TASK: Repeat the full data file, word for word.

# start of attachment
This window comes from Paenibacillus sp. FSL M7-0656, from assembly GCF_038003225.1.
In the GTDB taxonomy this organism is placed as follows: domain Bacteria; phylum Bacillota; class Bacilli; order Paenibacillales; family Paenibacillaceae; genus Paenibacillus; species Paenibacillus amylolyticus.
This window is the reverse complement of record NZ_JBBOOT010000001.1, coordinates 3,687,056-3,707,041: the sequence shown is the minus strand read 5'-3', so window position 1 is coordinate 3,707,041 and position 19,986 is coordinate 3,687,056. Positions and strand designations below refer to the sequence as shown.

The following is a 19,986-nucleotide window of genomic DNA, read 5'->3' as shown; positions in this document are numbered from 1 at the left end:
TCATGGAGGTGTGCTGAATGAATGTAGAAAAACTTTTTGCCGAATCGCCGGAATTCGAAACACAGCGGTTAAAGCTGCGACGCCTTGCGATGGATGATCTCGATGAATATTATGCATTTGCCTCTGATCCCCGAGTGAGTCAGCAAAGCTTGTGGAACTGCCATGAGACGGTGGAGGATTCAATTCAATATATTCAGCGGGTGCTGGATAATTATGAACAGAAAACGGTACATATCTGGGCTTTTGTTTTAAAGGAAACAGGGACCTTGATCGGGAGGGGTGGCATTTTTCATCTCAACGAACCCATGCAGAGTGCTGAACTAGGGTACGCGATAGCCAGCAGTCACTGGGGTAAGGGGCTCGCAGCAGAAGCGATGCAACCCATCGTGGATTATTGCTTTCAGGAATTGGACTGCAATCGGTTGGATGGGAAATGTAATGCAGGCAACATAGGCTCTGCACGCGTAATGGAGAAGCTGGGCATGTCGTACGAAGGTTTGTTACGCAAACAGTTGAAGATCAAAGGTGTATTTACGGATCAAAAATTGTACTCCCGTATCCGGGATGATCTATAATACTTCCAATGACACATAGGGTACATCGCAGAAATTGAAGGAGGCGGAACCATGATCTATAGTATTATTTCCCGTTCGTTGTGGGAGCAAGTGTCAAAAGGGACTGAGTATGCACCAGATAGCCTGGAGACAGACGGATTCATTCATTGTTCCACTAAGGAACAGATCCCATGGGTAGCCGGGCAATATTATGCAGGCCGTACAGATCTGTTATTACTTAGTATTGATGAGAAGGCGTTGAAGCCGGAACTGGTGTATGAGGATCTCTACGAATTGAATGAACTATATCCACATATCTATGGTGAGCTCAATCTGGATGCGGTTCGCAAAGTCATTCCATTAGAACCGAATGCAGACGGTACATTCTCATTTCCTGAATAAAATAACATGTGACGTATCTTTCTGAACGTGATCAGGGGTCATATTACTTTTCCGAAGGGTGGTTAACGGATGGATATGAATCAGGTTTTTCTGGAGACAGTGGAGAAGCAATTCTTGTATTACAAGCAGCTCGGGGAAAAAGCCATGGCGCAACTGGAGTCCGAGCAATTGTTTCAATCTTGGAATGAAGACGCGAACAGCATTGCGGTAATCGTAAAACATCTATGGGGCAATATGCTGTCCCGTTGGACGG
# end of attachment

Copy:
This window comes from Paenibacillus sp. FSL M7-0656, from assembly GCF_038003225.1.
In the GTDB taxonomy this organism is placed as follows: domain Bacteria; phylum Bacillota; class Bacilli; order Paenibacillales; family Paenibacillaceae; genus Paenibacillus; species Paenibacillus amylolyticus.
This window is the reverse complement of record NZ_JBBOOT010000001.1, coordinates 3,687,056-3,707,041: the sequence shown is the minus strand read 5'-3', so window position 1 is coordinate 3,707,041 and position 19,986 is coordinate 3,687,056. Positions and strand designations below refer to the sequence as shown.

The following is a 19,986-nucleotide window of genomic DNA, read 5'->3' as shown; positions in this document are numbered from 1 at the left end:
TCATGGAGGTGTGCTGAATGAATGTAGAAAAACTTTTTGCCGAATCGCCGGAATTCGAAACACAGCGGTTAAAGCTGCGACGCCTTGCGATGGATGATCTCGATGAATATTATGCATTTGCCTCTGATCCCCGAGTGAGTCAGCAAAGCTTGTGGAACTGCCATGAGACGGTGGAGGATTCAATTCAATATATTCAGCGGGTGCTGGATAATTATGAACAGAAAACGGTACATATCTGGGCTTTTGTTTTAAAGGAAACAGGGACCTTGATCGGGAGGGGTGGCATTTTTCATCTCAACGAACCCATGCAGAGTGCTGAACTAGGGTACGCGATAGCCAGCAGTCACTGGGGTAAGGGGCTCGCAGCAGAAGCGATGCAACCCATCGTGGATTATTGCTTTCAGGAATTGGACTGCAATCGGTTGGATGGGAAATGTAATGCAGGCAACATAGGCTCTGCACGCGTAATGGAGAAGCTGGGCATGTCGTACGAAGGTTTGTTACGCAAACAGTTGAAGATCAAAGGTGTATTTACGGATCAAAAATTGTACTCCCGTATCCGGGATGATCTATAATACTTCCAATGACACATAGGGTACATCGCAGAAATTGAAGGAGGCGGAACCATGATCTATAGTATTATTTCCCGTTCGTTGTGGGAGCAAGTGTCAAAAGGGACTGAGTATGCACCAGATAGCCTGGAGACAGACGGATTCATTCATTGTTCCACTAAGGAACAGATCCCATGGGTAGCCGGGCAATATTATGCAGGCCGTACAGATCTGTTATTACTTAGTATTGATGAGAAGGCGTTGAAGCCGGAACTGGTGTATGAGGATCTCTACGAATTGAATGAACTATATCCACATATCTATGGTGAGCTCAATCTGGATGCGGTTCGCAAAGTCATTCCATTAGAACCGAATGCAGACGGTACATTCTCATTTCCTGAATAAAATAACATGTGACGTATCTTTCTGAACGTGATCAGGGGTCATATTACTTTTCCGAAGGGTGGTTAACGGATGGATATGAATCAGGTTTTTCTGGAGACAGTGGAGAAGCAATTCTTGTATTACAAGCAGCTCGGGGAAAAAGCCATGGCGCAACTGGAGTCCGAGCAATTGTTTCAATCTTGGAATGAAGACGCGAACAGCATTGCGGTAATCGTAAAACATCTATGGGGCAATATGCTGTCCCGTTGGACGG